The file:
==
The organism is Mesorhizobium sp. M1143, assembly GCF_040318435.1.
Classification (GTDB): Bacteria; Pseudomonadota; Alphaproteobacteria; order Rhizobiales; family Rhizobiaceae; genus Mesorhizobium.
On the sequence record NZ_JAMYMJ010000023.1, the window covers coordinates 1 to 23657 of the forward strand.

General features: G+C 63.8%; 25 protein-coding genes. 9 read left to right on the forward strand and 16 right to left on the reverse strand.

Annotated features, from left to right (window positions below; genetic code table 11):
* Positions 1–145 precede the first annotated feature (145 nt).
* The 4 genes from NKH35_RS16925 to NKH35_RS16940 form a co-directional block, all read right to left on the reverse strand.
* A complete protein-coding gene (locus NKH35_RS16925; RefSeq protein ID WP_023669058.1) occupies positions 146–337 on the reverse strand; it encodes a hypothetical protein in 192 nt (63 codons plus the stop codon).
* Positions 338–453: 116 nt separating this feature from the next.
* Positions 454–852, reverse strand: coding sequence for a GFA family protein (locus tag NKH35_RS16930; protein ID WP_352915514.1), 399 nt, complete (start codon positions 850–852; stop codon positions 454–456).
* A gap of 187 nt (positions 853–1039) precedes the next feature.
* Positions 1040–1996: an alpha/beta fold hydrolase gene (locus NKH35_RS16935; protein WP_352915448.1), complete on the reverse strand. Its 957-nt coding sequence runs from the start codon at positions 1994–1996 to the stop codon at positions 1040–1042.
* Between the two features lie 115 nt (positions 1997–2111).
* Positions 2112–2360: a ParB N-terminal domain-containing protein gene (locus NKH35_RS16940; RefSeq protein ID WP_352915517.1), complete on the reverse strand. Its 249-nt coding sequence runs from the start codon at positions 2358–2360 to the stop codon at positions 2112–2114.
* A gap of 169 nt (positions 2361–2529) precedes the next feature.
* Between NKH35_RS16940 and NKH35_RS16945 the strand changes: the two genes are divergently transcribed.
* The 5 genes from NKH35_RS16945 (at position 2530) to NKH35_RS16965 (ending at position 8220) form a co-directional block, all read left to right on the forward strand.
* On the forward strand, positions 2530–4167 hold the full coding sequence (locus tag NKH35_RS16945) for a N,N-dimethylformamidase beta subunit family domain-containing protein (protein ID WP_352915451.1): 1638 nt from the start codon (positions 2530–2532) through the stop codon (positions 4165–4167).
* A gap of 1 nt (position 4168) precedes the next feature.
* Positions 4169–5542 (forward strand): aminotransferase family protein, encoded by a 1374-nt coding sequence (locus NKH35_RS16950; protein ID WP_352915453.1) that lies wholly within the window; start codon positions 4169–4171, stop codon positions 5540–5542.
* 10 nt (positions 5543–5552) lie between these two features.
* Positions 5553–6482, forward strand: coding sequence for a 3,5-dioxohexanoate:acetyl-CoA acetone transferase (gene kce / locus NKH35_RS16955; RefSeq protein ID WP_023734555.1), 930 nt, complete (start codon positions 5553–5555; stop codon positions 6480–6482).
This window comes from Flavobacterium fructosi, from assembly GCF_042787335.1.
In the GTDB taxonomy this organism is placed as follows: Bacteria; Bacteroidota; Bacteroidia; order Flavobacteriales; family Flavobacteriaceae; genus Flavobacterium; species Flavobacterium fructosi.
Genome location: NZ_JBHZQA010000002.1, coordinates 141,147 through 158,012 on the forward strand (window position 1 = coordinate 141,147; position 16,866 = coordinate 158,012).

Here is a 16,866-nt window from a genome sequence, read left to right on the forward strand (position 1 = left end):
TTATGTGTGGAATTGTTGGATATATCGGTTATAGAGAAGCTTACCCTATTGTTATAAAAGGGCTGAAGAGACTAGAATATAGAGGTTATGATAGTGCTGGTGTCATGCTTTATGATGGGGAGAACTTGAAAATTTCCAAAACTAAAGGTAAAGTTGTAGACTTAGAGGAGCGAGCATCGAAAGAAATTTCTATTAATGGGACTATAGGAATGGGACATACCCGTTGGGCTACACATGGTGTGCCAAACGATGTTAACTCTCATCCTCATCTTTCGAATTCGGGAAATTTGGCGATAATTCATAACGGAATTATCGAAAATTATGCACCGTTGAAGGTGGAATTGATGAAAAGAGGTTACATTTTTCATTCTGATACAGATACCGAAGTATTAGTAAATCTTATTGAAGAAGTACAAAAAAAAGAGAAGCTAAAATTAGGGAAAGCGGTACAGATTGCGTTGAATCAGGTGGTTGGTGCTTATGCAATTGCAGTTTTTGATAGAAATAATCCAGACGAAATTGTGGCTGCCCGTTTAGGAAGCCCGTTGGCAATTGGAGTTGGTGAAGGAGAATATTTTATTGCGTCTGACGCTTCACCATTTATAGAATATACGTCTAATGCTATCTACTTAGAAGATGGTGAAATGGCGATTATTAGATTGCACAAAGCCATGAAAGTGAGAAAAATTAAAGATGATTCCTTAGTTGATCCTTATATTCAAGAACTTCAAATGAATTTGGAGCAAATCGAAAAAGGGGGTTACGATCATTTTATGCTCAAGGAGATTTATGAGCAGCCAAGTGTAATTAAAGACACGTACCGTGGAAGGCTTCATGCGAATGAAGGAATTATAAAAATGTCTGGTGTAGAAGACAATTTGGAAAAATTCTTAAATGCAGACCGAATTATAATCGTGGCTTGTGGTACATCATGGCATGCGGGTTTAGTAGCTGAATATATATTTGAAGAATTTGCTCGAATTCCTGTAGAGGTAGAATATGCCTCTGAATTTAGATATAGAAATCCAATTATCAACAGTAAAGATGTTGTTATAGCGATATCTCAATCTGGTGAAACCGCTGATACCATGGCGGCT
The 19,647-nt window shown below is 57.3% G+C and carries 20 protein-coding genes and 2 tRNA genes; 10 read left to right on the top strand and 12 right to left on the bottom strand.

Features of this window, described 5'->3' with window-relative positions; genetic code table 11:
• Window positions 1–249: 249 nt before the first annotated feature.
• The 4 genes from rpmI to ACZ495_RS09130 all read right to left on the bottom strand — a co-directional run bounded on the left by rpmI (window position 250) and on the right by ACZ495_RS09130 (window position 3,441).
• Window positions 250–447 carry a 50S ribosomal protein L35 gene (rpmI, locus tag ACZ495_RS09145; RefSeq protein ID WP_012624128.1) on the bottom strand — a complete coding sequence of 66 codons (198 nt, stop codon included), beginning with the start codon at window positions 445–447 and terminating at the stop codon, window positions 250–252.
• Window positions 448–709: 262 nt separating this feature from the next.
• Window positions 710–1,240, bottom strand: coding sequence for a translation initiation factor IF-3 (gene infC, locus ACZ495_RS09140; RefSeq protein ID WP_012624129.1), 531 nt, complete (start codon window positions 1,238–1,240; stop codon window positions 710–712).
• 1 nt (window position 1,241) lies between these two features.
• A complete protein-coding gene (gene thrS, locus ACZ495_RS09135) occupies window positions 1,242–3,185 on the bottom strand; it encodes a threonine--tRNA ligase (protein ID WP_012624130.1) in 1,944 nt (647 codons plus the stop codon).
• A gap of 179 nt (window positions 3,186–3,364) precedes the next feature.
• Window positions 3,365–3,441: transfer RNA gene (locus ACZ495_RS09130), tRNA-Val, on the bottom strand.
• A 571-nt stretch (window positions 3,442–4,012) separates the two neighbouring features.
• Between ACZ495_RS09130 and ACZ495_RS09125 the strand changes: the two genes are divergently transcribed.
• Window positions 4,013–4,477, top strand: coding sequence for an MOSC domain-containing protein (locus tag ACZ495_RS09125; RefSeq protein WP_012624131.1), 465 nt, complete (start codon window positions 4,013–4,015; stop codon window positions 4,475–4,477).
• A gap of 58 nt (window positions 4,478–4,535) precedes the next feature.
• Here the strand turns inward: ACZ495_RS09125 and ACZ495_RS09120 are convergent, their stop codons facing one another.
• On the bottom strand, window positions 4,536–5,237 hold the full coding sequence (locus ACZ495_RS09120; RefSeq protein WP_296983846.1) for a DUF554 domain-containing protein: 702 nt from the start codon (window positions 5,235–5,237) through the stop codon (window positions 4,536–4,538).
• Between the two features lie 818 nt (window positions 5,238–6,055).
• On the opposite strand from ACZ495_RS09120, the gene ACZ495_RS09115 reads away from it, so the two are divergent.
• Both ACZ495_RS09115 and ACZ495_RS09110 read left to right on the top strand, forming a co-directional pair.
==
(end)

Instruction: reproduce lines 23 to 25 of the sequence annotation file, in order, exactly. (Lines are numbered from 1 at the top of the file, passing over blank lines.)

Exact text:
This window comes from Flavobacterium fructosi, from assembly GCF_042787335.1.
In the GTDB taxonomy this organism is placed as follows: Bacteria; Bacteroidota; Bacteroidia; order Flavobacteriales; family Flavobacteriaceae; genus Flavobacterium; species Flavobacterium fructosi.
Genome location: NZ_JBHZQA010000002.1, coordinates 141,147 through 158,012 on the forward strand (window position 1 = coordinate 141,147; position 16,866 = coordinate 158,012).